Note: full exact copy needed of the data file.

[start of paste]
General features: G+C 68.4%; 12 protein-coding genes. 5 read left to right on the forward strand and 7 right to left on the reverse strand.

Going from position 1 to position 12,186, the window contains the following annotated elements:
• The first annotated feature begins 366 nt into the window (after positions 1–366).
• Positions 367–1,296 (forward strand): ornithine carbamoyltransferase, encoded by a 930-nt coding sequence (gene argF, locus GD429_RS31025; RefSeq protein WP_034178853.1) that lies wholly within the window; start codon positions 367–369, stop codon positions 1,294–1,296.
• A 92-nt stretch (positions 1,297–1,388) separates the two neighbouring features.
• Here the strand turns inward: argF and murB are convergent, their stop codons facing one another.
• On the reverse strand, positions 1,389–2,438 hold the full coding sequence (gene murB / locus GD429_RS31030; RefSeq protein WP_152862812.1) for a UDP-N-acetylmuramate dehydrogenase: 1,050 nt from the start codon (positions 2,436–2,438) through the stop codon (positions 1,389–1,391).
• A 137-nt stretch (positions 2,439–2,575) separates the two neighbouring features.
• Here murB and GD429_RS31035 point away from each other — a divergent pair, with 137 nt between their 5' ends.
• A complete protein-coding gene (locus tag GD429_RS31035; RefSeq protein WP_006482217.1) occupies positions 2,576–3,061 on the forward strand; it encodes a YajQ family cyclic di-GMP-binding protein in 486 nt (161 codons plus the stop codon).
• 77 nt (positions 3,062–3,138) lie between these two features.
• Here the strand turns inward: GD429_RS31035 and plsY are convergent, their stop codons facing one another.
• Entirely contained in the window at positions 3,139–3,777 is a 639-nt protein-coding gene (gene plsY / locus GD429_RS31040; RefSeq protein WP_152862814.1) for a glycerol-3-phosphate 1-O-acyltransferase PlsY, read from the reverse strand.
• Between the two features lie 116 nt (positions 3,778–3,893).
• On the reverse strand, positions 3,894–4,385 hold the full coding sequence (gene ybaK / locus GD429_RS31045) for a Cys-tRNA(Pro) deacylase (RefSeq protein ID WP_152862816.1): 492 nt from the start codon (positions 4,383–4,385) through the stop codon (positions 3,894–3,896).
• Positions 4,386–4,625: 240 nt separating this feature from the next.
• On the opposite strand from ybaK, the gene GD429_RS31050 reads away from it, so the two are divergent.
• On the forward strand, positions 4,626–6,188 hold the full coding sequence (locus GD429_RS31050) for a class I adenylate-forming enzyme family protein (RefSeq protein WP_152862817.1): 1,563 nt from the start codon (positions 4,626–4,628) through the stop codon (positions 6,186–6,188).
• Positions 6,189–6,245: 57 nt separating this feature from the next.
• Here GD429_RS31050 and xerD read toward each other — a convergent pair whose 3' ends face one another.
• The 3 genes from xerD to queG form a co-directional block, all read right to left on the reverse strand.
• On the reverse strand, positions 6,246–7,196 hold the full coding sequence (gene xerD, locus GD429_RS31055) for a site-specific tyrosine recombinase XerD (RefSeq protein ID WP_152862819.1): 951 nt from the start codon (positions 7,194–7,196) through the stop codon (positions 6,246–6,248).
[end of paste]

General features: G+C 68.4%; 12 protein-coding genes. 5 read left to right on the forward strand and 7 right to left on the reverse strand.

Going from position 1 to position 12,186, the window contains the following annotated elements:
• The first annotated feature begins 366 nt into the window (after positions 1–366).
• Positions 367–1,296 (forward strand): ornithine carbamoyltransferase, encoded by a 930-nt coding sequence (gene argF, locus GD429_RS31025; RefSeq protein WP_034178853.1) that lies wholly within the window; start codon positions 367–369, stop codon positions 1,294–1,296.
• A 92-nt stretch (positions 1,297–1,388) separates the two neighbouring features.
• Here the strand turns inward: argF and murB are convergent, their stop codons facing one another.
• On the reverse strand, positions 1,389–2,438 hold the full coding sequence (gene murB / locus GD429_RS31030; RefSeq protein WP_152862812.1) for a UDP-N-acetylmuramate dehydrogenase: 1,050 nt from the start codon (positions 2,436–2,438) through the stop codon (positions 1,389–1,391).
• A 137-nt stretch (positions 2,439–2,575) separates the two neighbouring features.
• Here murB and GD429_RS31035 point away from each other — a divergent pair, with 137 nt between their 5' ends.
• A complete protein-coding gene (locus tag GD429_RS31035; RefSeq protein WP_006482217.1) occupies positions 2,576–3,061 on the forward strand; it encodes a YajQ family cyclic di-GMP-binding protein in 486 nt (161 codons plus the stop codon).
• 77 nt (positions 3,062–3,138) lie between these two features.
• Here the strand turns inward: GD429_RS31035 and plsY are convergent, their stop codons facing one another.
• Entirely contained in the window at positions 3,139–3,777 is a 639-nt protein-coding gene (gene plsY / locus GD429_RS31040; RefSeq protein WP_152862814.1) for a glycerol-3-phosphate 1-O-acyltransferase PlsY, read from the reverse strand.
• Between the two features lie 116 nt (positions 3,778–3,893).
• On the reverse strand, positions 3,894–4,385 hold the full coding sequence (gene ybaK / locus GD429_RS31045) for a Cys-tRNA(Pro) deacylase (RefSeq protein ID WP_152862816.1): 492 nt from the start codon (positions 4,383–4,385) through the stop codon (positions 3,894–3,896).
• Positions 4,386–4,625: 240 nt separating this feature from the next.
• On the opposite strand from ybaK, the gene GD429_RS31050 reads away from it, so the two are divergent.
• On the forward strand, positions 4,626–6,188 hold the full coding sequence (locus GD429_RS31050) for a class I adenylate-forming enzyme family protein (RefSeq protein WP_152862817.1): 1,563 nt from the start codon (positions 4,626–4,628) through the stop codon (positions 6,186–6,188).
• Positions 6,189–6,245: 57 nt separating this feature from the next.
• Here GD429_RS31050 and xerD read toward each other — a convergent pair whose 3' ends face one another.
• The 3 genes from xerD to queG form a co-directional block, all read right to left on the reverse strand.
• On the reverse strand, positions 6,246–7,196 hold the full coding sequence (gene xerD, locus GD429_RS31055) for a site-specific tyrosine recombinase XerD (RefSeq protein ID WP_152862819.1): 951 nt from the start codon (positions 7,194–7,196) through the stop codon (positions 6,246–6,248).